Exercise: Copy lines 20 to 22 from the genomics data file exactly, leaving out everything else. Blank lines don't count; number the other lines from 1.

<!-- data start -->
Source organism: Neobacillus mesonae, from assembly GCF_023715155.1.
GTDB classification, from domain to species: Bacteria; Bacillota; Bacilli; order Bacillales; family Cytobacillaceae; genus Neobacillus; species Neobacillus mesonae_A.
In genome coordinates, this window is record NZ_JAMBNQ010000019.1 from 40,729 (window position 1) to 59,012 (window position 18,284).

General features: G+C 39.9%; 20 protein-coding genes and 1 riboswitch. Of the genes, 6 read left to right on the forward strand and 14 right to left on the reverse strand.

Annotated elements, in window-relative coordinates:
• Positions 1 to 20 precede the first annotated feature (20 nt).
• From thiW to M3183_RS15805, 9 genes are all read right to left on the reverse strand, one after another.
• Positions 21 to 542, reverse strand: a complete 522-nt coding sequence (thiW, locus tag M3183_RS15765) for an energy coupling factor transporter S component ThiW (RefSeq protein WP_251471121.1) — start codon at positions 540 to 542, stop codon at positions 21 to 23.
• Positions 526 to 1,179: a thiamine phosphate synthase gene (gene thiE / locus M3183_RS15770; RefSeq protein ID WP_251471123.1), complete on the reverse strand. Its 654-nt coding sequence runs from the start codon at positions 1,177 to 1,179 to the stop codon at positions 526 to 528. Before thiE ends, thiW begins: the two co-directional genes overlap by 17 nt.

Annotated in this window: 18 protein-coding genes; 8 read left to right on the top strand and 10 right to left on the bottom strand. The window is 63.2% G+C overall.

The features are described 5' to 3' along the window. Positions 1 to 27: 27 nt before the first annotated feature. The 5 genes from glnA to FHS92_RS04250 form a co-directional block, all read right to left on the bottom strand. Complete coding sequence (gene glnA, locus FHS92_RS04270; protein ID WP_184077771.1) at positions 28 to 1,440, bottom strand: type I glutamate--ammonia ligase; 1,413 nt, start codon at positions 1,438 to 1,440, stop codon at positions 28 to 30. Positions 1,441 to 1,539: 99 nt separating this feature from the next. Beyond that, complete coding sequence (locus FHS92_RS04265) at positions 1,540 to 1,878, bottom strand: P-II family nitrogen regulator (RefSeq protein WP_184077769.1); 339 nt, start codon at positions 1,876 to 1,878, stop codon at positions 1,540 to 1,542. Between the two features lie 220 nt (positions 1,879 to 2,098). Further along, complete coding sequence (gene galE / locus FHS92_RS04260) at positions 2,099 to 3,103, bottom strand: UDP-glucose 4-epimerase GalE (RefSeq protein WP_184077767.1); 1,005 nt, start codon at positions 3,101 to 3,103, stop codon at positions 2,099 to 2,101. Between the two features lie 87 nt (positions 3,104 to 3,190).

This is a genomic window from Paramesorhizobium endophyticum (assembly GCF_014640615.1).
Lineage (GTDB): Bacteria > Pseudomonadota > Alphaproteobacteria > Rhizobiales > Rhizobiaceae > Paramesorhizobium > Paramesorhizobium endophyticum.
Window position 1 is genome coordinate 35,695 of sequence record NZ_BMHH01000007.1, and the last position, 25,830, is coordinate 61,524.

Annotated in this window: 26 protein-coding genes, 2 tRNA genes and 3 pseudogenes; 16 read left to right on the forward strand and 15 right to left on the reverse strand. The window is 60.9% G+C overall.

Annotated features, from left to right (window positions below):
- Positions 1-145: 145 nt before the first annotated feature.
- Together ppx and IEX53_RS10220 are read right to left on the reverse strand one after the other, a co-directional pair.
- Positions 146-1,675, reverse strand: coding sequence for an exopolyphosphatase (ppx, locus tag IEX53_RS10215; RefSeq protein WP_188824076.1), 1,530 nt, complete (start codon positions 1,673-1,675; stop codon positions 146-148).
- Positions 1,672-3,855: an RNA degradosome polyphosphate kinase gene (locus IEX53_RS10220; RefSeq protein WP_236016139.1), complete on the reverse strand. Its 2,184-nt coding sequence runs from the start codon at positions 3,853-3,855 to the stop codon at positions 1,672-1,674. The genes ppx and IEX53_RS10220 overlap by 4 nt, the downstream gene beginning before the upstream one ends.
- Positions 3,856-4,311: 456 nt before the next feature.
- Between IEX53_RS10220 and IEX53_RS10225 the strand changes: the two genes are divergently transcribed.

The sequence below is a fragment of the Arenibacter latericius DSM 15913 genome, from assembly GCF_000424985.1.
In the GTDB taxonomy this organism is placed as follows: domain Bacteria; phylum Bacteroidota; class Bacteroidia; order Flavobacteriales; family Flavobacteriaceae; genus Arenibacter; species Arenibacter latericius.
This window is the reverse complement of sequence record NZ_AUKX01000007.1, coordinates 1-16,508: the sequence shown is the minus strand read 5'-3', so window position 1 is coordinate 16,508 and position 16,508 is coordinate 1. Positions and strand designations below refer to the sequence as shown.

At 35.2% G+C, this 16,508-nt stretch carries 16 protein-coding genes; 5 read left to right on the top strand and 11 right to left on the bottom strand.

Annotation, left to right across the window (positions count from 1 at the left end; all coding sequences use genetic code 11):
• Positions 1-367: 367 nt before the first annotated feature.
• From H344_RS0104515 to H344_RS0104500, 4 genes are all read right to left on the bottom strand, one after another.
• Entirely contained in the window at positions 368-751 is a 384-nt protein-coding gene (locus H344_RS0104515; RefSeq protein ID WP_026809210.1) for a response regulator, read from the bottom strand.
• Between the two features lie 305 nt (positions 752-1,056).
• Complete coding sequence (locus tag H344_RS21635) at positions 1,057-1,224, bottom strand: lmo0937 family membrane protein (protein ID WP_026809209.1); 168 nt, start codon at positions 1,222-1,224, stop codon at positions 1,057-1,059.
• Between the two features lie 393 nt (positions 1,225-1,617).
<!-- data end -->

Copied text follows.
- Positions 1,672-3,855: an RNA degradosome polyphosphate kinase gene (locus IEX53_RS10220; RefSeq protein WP_236016139.1), complete on the reverse strand. Its 2,184-nt coding sequence runs from the start codon at positions 3,853-3,855 to the stop codon at positions 1,672-1,674. The genes ppx and IEX53_RS10220 overlap by 4 nt, the downstream gene beginning before the upstream one ends.
- Positions 3,856-4,311: 456 nt before the next feature.
- Between IEX53_RS10220 and IEX53_RS10225 the strand changes: the two genes are divergently transcribed.